• Rohwer, Jürgen; Hümmelchen, Gerhard (1992). Chronology of the War at Sea 1939–1945. London: Greenhill Books. ISBN 1-85367-117-7.
  • Gill, G. Hermon (1957). The Royal Australian Navy, 1939–1942. Australia in the War of 1939–1945: Series Two Navy. Canberra: Australian War Memorial.
  • Nanda, S. M. (2004), The man who bombed Karachi, HarperCollins Publishers India, ISBN 978-8172235628
  • Sarma, S. H. (2001), My years at sea, Lancer Publishers & Distributors, ISBN 978-8170621218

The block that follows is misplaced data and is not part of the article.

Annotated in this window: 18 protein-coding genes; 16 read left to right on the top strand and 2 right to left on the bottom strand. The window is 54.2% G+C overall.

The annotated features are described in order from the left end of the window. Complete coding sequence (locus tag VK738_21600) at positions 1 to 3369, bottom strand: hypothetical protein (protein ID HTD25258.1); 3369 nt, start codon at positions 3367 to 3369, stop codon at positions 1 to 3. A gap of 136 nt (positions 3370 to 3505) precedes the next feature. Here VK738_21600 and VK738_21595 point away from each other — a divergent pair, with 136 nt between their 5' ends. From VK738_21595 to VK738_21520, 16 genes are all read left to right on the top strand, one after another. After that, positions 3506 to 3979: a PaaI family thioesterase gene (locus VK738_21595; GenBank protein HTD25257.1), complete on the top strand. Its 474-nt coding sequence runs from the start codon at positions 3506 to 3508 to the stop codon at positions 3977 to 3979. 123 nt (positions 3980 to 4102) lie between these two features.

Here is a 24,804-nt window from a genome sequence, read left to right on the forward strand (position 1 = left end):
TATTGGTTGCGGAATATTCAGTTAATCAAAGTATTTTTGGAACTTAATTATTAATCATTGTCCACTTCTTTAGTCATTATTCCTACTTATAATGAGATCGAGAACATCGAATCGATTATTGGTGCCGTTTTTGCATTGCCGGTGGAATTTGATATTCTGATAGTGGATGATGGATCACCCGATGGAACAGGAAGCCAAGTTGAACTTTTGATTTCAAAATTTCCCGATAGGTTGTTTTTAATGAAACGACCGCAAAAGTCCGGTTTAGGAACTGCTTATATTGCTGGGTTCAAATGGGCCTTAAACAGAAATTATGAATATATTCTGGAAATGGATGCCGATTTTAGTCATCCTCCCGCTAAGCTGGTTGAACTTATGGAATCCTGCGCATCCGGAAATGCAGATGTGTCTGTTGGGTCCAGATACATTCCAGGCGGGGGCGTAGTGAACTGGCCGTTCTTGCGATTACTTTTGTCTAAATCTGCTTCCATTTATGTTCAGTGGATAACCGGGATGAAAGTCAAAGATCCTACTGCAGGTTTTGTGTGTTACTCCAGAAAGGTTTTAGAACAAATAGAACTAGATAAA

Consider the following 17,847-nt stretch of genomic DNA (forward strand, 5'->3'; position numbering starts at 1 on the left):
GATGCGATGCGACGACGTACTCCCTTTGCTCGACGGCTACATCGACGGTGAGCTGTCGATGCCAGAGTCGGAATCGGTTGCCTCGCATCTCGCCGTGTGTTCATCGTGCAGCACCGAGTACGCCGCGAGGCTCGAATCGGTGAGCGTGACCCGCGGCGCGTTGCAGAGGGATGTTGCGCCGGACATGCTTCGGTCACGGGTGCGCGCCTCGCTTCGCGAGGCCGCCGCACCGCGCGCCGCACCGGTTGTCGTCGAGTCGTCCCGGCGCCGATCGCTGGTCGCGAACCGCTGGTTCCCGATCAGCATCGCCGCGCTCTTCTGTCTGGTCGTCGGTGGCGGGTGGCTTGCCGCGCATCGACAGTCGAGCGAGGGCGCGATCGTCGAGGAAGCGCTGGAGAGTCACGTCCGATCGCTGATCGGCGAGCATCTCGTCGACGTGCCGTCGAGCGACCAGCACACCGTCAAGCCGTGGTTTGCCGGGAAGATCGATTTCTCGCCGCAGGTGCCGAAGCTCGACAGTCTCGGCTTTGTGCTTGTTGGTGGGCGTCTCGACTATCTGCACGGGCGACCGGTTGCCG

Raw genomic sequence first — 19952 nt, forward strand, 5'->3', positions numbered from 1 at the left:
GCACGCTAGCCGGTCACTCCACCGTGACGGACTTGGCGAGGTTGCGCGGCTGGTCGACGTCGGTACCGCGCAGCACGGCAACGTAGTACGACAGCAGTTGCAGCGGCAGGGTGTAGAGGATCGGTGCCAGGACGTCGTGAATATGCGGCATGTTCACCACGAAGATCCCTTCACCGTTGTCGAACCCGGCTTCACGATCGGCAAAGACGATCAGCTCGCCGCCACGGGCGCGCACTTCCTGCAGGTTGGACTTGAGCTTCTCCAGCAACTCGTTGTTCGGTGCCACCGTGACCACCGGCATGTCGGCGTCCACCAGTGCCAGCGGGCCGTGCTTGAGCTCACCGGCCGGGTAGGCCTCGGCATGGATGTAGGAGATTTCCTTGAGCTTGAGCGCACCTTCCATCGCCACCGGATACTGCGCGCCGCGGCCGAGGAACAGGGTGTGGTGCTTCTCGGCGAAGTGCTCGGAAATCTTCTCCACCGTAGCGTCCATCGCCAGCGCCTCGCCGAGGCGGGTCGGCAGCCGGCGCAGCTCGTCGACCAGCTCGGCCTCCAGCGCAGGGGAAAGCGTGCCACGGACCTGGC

• Singh, Satyindra (1991), Blueprint to bluewater: The Indian Navy, 1951-65, Lancer International, ISBN 978-8170621485
  • Hiranandani, G. M. (1999), Transition to Triumph: History of the Indian Navy, 1965-1975, Spantech & Lancer, ISBN 978-1897829721
  • Singh, Satyindra (1986), Under Two Ensigns: The Indian Navy, 1945-1950, Oxford & IBH Pub. Co, ISBN 978-8120400948
Military offices
Preceded by Commanding Officer INS Vikrant
Succeeded by
Preceded by Vice Chief of the Naval Staff
Succeeded by
Preceded by Flag Officer Commanding-in-Chief Western Naval Command
Succeeded by
Preceded by Flag Officer Commanding-in-Chief Eastern Naval Command
Succeeded by